29

05 2009

Thankfully, something to laugh about…

My husband competes in motorcycle rallies, and was in one over the holiday weekend…and had, as he put it, “an incident.”

All is well, but the laugh of the day (and I’m so happy there is one) came a day later. The stage captain asked him “were you recently married?” My hubby: “yes, just last month–why?” Stage captain: “when we got to you, you kept using the words wife and girlfriend interchangeably. We weren’t sure who to call…”

Again, thankfully, LOL.

26

05 2009

Chocolate…yum

I attended my first-ever chocolate tasting last evening, hosted by Dancing Lion Chocolate. What a great time–not only did I get to taste some amazing chocolates, I met some really nice people too.

Having attended more than my fair share of wine tastings, I knew what to expect in the way of identifying scents, mouthfeel, primary and secondary characteristics, and so on. The nice thing about chocolate tastings though, is you get to consume the chocolate, rather than spitting it out as you must do at a wine tasting, lest you get too snockered to even remember what wines you’ve had. (Sidebar: one of the funniest pieces P. J. O’Rourke has written, in my opinion, was a wine tasting with Christopher Buckley, where the two of them actually drank the wines and kept taking tasting notes. It’s included in his book “CEO of the Sofa.” Hilarious.)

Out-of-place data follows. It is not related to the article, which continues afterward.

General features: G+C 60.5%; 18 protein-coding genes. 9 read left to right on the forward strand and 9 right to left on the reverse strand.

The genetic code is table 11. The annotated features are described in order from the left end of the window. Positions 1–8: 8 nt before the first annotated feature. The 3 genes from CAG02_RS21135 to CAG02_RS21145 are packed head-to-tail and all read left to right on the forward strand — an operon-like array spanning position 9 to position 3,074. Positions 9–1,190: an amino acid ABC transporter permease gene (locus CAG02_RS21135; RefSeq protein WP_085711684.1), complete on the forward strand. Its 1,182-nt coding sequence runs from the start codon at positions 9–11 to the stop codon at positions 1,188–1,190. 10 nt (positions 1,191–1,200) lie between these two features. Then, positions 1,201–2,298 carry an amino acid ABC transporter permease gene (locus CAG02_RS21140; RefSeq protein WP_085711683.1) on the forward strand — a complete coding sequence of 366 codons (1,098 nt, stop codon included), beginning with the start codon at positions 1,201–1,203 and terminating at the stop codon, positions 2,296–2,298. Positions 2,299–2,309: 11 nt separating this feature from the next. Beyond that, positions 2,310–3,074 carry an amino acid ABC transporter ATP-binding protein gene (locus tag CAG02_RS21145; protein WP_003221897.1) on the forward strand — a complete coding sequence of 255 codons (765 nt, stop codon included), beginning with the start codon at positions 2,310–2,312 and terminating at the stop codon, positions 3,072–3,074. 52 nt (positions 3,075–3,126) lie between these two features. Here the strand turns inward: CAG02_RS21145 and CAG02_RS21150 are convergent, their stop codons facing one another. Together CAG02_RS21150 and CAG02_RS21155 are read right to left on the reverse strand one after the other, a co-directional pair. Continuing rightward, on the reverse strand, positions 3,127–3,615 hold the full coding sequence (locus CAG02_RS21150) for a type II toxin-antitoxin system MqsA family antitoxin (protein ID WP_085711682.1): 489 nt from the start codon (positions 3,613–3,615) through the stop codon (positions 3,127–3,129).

My favorite chocolate of the evening was a Tainori chocolate from the Dominican Republic. I thought it really opened up considerably as it melted, and I loved how it developed. A close second was a Palmira chocolate from Venezuela.

It’s always encouraging to see what passionate people produce. I’m fortunate in that New Hampshire seems to be a place where these types of foodies not only exist, but are actually findable. I get my coffee from a micro-roaster in Nashua called Riverwalk Cakery, and amazing cheeses from Butter’s in Concord. I’m thrilled to be adding another terrific local source/producer to the list.

23

05 2009

About

I’m Jen Zingsheim, this is my personal blog. While I’ve been working with blogs and posting to others for a while now, this is my first attempt at publishing in my own space. We’ll see how it goes…

21

05 2009